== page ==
Australia’s fires: The future we are writing for ourselves



January 14, 2020 - 10:17 AM

If a Hollywood producer ordered up these images, they might be dismissed as too dramatic: orange skies; ash-filled rain; fire tornadoes; flames jumping as high as 230 feet; people huddling for shelter on the beach. Australia’s wildfires are a disaster on a scale hard to fathom, charring an area roughly the size of West Virginia. California’s massive 2018 blazes hit a sixth as much land as Australia’s have so far this fire season. Government officials report that a third of the koalas in New South Wales might be gone. The nation’s eucalyptus forests may be damaged for good.

This is the future humanity is writing for itself, right now, every day world governments waste failing to respond to climate change. Yes, not every natural disaster has a climate-change link. And, yes, there are forces at work around Australia that preexisted climate change. But the context in which every natural variation in temperature or precipitation now plays out is hotter, making dangerous conditions and deadly results more likely.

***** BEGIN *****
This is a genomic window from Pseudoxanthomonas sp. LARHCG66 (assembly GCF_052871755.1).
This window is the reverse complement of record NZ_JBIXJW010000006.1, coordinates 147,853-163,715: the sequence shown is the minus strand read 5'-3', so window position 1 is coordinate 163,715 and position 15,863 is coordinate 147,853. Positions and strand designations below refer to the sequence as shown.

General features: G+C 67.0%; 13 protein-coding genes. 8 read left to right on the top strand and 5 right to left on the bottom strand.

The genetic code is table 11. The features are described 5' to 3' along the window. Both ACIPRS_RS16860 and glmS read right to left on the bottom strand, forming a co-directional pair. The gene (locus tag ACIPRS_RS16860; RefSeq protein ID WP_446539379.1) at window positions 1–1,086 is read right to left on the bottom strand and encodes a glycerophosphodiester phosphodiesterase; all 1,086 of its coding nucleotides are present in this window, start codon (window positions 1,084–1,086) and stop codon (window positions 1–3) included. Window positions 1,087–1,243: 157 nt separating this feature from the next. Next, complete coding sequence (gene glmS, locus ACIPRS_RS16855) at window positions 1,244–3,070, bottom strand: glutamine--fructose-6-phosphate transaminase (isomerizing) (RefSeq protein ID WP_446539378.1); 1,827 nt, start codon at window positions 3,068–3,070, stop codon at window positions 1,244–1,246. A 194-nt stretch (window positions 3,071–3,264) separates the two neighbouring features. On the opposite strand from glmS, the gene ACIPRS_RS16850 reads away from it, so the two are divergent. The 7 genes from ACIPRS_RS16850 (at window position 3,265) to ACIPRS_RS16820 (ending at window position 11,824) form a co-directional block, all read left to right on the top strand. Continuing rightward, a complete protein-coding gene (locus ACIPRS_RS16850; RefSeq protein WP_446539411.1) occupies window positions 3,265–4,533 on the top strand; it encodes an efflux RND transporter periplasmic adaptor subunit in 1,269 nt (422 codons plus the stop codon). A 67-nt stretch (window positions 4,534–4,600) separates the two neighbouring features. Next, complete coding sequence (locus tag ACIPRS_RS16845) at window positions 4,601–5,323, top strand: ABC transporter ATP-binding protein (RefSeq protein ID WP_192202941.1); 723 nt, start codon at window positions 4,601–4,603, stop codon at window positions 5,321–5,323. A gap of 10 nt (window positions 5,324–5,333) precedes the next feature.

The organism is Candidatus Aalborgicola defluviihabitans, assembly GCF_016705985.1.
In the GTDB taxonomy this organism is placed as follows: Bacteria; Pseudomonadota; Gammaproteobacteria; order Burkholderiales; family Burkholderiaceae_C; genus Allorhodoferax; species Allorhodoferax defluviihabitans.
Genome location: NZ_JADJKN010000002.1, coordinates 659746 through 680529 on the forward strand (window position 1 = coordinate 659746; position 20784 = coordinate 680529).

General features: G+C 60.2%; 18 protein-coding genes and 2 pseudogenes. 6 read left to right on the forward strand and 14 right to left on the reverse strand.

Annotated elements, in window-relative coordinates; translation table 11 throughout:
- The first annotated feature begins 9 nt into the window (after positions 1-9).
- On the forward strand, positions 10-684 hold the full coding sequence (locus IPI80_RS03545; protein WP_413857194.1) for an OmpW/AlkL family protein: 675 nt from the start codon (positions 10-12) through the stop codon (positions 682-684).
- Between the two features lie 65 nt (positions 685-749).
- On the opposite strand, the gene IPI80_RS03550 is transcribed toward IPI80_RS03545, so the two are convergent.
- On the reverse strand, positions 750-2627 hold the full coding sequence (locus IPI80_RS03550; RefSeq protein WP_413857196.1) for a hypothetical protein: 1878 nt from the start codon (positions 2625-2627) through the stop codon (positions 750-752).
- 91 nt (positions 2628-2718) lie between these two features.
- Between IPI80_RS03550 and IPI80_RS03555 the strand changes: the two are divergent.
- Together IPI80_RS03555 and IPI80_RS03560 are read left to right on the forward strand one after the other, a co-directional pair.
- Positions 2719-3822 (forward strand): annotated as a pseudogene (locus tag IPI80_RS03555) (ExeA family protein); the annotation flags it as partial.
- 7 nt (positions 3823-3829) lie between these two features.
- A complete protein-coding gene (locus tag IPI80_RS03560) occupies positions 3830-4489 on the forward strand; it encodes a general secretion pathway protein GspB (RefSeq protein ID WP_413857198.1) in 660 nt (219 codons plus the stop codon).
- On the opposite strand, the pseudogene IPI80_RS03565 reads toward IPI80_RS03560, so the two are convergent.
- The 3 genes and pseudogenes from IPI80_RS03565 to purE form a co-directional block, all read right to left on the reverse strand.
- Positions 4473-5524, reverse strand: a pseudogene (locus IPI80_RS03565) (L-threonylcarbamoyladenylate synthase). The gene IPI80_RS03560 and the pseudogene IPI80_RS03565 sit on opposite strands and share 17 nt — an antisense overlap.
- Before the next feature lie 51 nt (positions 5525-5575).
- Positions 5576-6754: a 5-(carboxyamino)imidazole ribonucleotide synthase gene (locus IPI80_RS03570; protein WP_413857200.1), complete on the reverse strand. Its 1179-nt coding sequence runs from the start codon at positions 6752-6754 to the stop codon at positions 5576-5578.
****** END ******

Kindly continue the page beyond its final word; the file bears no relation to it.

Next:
Specifically, southern Australia’s temperatures have risen about 2.7 degrees Fahrenheit since 1950. Conditions over the past 20 years have been hotter and drier than in the 20 years before that, and the 20 years before that, and the 20 years before that, and so forth. December saw the nation’s hottest day on record, an average of more than 107 degrees — a threshold surpassed just the next day. Heat and drought have toasted the land, turning Australia’s countryside into a tinderbox.

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